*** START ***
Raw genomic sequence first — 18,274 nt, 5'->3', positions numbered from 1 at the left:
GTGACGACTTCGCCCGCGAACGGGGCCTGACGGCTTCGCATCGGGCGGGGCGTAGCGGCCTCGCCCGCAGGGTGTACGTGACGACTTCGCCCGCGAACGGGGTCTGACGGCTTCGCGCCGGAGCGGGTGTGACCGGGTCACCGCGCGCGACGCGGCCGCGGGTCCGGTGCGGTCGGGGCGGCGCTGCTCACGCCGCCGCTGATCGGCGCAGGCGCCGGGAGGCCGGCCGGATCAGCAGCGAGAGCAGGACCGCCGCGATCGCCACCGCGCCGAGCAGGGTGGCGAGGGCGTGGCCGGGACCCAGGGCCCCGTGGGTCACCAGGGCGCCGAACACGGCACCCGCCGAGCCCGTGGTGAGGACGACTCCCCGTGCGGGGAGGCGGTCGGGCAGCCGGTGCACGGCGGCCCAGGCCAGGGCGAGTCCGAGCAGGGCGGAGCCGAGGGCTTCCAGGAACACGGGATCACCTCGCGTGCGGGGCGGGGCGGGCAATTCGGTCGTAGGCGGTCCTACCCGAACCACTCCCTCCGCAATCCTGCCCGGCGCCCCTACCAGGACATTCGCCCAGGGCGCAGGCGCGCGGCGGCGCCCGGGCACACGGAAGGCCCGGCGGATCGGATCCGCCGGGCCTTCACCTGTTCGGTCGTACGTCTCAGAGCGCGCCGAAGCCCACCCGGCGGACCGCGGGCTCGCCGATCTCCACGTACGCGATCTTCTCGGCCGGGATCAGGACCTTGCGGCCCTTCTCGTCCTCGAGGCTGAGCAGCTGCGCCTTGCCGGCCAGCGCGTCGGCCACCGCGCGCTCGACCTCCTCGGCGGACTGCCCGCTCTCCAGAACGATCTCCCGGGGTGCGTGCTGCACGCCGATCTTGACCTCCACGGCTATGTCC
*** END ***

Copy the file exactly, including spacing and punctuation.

Raw genomic sequence first — 18,274 nt, 5'->3', positions numbered from 1 at the left:
GTGACGACTTCGCCCGCGAACGGGGCCTGACGGCTTCGCATCGGGCGGGGCGTAGCGGCCTCGCCCGCAGGGTGTACGTGACGACTTCGCCCGCGAACGGGGTCTGACGGCTTCGCGCCGGAGCGGGTGTGACCGGGTCACCGCGCGCGACGCGGCCGCGGGTCCGGTGCGGTCGGGGCGGCGCTGCTCACGCCGCCGCTGATCGGCGCAGGCGCCGGGAGGCCGGCCGGATCAGCAGCGAGAGCAGGACCGCCGCGATCGCCACCGCGCCGAGCAGGGTGGCGAGGGCGTGGCCGGGACCCAGGGCCCCGTGGGTCACCAGGGCGCCGAACACGGCACCCGCCGAGCCCGTGGTGAGGACGACTCCCCGTGCGGGGAGGCGGTCGGGCAGCCGGTGCACGGCGGCCCAGGCCAGGGCGAGTCCGAGCAGGGCGGAGCCGAGGGCTTCCAGGAACACGGGATCACCTCGCGTGCGGGGCGGGGCGGGCAATTCGGTCGTAGGCGGTCCTACCCGAACCACTCCCTCCGCAATCCTGCCCGGCGCCCCTACCAGGACATTCGCCCAGGGCGCAGGCGCGCGGCGGCGCCCGGGCACACGGAAGGCCCGGCGGATCGGATCCGCCGGGCCTTCACCTGTTCGGTCGTACGTCTCAGAGCGCGCCGAAGCCCACCCGGCGGACCGCGGGCTCGCCGATCTCCACGTACGCGATCTTCTCGGCCGGGATCAGGACCTTGCGGCCCTTCTCGTCCTCGAGGCTGAGCAGCTGCGCCTTGCCGGCCAGCGCGTCGGCCACCGCGCGCTCGACCTCCTCGGCGGACTGCCCGCTCTCCAGAACGATCTCCCGGGGTGCGTGCTGCACGCCGATCTTGACCTCCACGGCTATGTCC